Consider selecting utensils that have a solid, one-piece design such as silicone spatulas. These are easier to clean and less likely to harbor bacteria than utensils made from two or more pieces.

Basic utensils

If there is nothing else in your kitchen, you need to begin with a set of eating utensils, serving spoons, rubber spatula(s), and at least one flipper or turner.

  • Rubber spatula (scraper)
  • Serving spoons
  • Flipper or turner (metal spatula)
  • Eating utensils
With these basic utensils, you can mix, cook, and serve simple foods.

Intermediate list of utensils

If you ever use a pair of tongs, you’ll wonder how on earth you ever cooked without them. Tongs make browning meats or turning foods easy because they mimic our pincer grasp.

When choosing utensils, you’ll also want a small whisk, which is perfect for beating eggs to make one of our delicious breakfast casseroles.

  • Tongs
  • Whisk
  • Kitchen shears
  • Ladle

Use kitchen shears to do everything from opening food packages to cutting meats. Most also have a built-in bottle opener. They are also handy for finely cutting herbs.

Advanced list of utensils

A cheese slicer might be a necessity for a keto or low-carb eater who loves cheese, but we added it to our advanced column since you can accomplish similar results with a regular knife.

Cheese slicers allow you to serve yourself without touching the whole block of cheese, making them a great utensil to have on hand when hosting.

  • Cheese slicer
  • Slotted spoon

As for a slotted spoon, these allow for serving when you want to avoid any pan juices. Simple to use and effective in avoiding a mess!

Food prep

The staples needed for food preparation are probably the most numerous. These are items that you use to prepare ingredients and make recipes. Depending on your food preferences, some of these items may be more important than others.

Basic food prep tools

The list of basic items may seem long, but most are relatively inexpensive.

You want to begin with methods for measuring by volume and by weight, which is why we included dry measures, liquid measures, and a food scale. A food scale will be most accurate, and we encourage you to use one.

A set of mixing bowls generally includes a range of sizes and can be plastic, metal, or glass. Glass or metal is generally most desirable because those are easiest to clean.

You will also want a handy set of knives and a cutting board to use them on. Start with a paring knife, chef’s knife, and serrated knife. Cutting boards can be plastic, glass, or wooden. Glass is least likely to harbor bacteria.

If using plastic or wood, it’s good to designate one board for raw meats and another for vegetables.

  • Measuring spoons
  • Dry measuring cups
  • Liquid measuring cups
  • Food scale
  • Mixing bowls
  • Cutting boards
  • Cheese grater
  • Can opener
  • Parchment paper
  • Knives

Intermediate food prep tools

If you tend to cook frequently, a meat thermometer is an ideal way to ensure that meats are properly and thoughtfully cooked, especially when roasting large pieces of meat such as our Cuban roast pork or smoked turkey.

  • Meat thermometer

Tools like a vegetable peeler or spiralizer can make prepping veggies a breeze, and you can quickly enjoy zoodles with a low-carb or keto sauce. Use a colander to rinse fruits and vegetables without letting them get waterlogged.

  • Vegetable peeler
  • Spiralizer
  • Colandar

A cooling rack helps to make cookies or crackers crisper and can also help foods like waffles, pancakes, muffins, or bread cool without getting soggy.

Similarly, wooden skewers help to lift foods off of a grill or baking sheet to cook more evenly and more efficiently as in our grilled pork skewers.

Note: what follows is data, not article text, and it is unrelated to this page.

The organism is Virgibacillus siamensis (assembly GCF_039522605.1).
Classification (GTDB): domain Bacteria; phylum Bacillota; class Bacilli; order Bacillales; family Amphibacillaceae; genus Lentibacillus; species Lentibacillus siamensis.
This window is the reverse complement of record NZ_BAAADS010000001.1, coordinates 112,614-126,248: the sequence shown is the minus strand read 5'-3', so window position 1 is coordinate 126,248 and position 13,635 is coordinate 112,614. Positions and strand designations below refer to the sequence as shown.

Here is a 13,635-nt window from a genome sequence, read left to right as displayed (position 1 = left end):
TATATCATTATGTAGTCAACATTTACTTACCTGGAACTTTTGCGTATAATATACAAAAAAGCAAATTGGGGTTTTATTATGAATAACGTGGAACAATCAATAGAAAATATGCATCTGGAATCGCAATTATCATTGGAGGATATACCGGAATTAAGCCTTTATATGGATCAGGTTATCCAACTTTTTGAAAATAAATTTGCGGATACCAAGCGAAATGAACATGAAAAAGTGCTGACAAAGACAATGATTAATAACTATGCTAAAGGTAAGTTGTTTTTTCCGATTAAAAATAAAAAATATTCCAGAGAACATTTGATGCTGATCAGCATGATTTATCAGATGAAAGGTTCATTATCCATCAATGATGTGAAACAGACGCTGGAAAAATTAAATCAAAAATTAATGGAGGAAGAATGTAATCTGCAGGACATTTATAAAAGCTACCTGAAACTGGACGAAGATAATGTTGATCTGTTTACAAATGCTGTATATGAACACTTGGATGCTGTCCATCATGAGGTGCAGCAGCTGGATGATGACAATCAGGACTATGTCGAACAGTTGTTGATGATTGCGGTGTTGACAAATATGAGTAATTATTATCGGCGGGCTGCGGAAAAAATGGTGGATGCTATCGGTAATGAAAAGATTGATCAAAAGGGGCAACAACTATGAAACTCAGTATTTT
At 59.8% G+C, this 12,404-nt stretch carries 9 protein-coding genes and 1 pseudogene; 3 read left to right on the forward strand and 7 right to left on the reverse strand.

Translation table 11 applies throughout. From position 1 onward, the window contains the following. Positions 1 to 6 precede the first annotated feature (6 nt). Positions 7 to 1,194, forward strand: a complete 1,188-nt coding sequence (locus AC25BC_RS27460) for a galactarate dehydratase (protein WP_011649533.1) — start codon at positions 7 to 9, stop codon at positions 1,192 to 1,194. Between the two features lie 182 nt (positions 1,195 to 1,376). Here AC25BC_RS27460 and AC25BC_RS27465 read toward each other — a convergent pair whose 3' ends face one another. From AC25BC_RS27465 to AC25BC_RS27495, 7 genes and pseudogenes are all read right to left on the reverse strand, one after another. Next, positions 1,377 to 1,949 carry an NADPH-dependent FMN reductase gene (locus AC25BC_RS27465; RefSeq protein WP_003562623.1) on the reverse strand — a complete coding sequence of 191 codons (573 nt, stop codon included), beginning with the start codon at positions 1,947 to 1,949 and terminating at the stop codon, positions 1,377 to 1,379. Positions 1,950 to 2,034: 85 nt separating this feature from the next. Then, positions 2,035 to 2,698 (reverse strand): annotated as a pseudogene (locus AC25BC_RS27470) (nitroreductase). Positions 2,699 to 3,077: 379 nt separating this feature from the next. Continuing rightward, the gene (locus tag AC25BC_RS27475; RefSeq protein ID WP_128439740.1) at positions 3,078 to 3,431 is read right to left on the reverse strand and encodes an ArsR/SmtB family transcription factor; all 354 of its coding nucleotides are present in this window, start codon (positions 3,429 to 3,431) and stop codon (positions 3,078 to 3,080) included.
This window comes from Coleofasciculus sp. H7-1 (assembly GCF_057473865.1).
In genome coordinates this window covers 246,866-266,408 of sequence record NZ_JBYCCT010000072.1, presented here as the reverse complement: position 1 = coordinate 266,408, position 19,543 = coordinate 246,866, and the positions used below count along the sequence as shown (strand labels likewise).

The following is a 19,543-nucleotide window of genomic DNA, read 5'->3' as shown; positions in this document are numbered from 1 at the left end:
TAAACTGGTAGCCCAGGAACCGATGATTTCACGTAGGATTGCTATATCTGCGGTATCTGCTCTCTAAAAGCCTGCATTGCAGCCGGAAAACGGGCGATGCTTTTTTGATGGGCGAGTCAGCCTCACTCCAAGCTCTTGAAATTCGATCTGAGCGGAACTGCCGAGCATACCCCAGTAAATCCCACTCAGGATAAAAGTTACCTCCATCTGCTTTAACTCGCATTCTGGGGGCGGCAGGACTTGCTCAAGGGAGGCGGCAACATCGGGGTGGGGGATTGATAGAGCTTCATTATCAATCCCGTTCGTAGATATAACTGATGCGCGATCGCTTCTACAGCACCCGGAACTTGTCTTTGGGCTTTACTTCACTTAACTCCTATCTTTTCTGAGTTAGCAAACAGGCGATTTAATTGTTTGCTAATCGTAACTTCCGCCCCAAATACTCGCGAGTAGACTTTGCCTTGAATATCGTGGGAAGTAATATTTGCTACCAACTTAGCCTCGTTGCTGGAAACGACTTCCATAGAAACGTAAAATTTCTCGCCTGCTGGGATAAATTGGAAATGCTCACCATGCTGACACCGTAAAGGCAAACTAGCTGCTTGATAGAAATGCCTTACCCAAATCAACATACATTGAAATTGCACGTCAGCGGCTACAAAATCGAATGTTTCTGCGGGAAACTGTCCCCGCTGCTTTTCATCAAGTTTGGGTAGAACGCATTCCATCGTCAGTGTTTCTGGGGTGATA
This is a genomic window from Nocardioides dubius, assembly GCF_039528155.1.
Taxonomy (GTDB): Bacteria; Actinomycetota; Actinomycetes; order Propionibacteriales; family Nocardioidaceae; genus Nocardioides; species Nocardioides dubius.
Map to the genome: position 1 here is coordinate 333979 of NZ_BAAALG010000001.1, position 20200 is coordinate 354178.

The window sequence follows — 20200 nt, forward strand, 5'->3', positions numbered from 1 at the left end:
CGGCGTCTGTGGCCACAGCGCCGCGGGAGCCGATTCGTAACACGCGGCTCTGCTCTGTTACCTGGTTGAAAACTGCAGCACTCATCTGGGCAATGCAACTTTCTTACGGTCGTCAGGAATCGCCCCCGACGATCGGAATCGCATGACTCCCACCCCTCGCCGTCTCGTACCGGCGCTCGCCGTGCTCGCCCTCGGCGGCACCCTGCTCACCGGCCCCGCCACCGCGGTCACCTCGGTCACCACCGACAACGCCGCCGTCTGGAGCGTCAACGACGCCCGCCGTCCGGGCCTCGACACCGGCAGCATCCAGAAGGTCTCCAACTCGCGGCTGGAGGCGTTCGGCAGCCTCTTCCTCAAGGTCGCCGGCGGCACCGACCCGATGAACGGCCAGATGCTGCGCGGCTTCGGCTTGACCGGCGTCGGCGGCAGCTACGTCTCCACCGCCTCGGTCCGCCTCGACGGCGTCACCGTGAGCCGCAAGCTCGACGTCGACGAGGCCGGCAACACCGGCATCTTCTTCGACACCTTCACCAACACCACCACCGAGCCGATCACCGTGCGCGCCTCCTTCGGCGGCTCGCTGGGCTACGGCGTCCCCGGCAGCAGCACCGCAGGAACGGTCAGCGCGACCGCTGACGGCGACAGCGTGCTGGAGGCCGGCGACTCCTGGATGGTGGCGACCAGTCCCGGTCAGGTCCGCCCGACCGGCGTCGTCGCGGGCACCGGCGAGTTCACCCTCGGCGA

Parchment paper is ideal for lining baking sheets to make clean-up easier, and parchment paper muffin liners let you enjoy every morsel of muffin or cupcake because it won’t stick to the tin or the paper liner.

  • Cooling rack
  • Wooden skewers
  • Parchment

Advanced food prep tools

Utensils that are nice to have — but aren’t totally necessary — include a pizza cutter, used to slice into any of our delicious low-carb or keto pizzas, a sieve for straining things like bone broth, or a garlic press, which is super convenient as compared to mincing fresh garlic with a knife.

  • Pizza cutter
  • Sieve
  • Garlic press

If you make our popular seed cracker recipe or one of our recipes made with dough like our low-carb empanadas, you could use a pastry roller to make sure the dough is uniform in thickness.

A pastry brush is ideal for brushing your low-carb dough with butter or egg whites. You can also use it to coat roasted or grilled meats with a sauce like our recipe for low-carb barbecue ribs.

  • Pastry brush
  • Pastry roller

Appliances

Our great grandmothers managed to cook without a lot of these appliances, so we kept the basics category minimal. These are truly the items that make our lives easier and more efficient in the kitchen.

Basic appliances

A hand mixer is ideal for whipping up fresh cream, blending batters like keto bread, or smoothing creamy sauces. They’re compact, which means they don’t take up a lot of space, and they’re relatively inexpensive.

  • Hand mixer

Intermediate appliances

If you do a lot of chopping or blending, say for cauli mash, or something like our low-carb granola, then a food processor or blender comes in handy.

An immersion blender is especially useful for pureeing soups like our creamy low-carb broccoli and leek soup or making mayonnaise. Last, a stand mixer is ideal for blending larger yield items such as a cheesecake.

  • Food processor
  • Blender
  • Immersion blender
  • Stand mixer

Advanced appliances

The larger appliances included here often have multiple functions, minimize heating larger appliances, and are typically portable.

Most importantly, many of them allow us to enjoy passive cooking without actively standing by the stove. Anyone who’s ever used a slow cooker can appreciate tossing in all of the ingredients and coming back to a fully cooked meal in 8 hours or less.

  • Slow cooker
  • Air fryer
  • Instant pot or other multifunction cookers
A few of these, such as the waffle iron and sous vide are simply fun to have and use. Who doesn’t love a chaffle or savory waffle?
  • Toaster oven
  • Sous vide
  • Waffle iron

Meal plan

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All the recipes come from UK chef Katie Caldesi, who has three best-selling low-carb diabetes cookbooks. The recipes featured come from her latest, The 30 Minute Diabetes Cookbook.

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Full meal plan →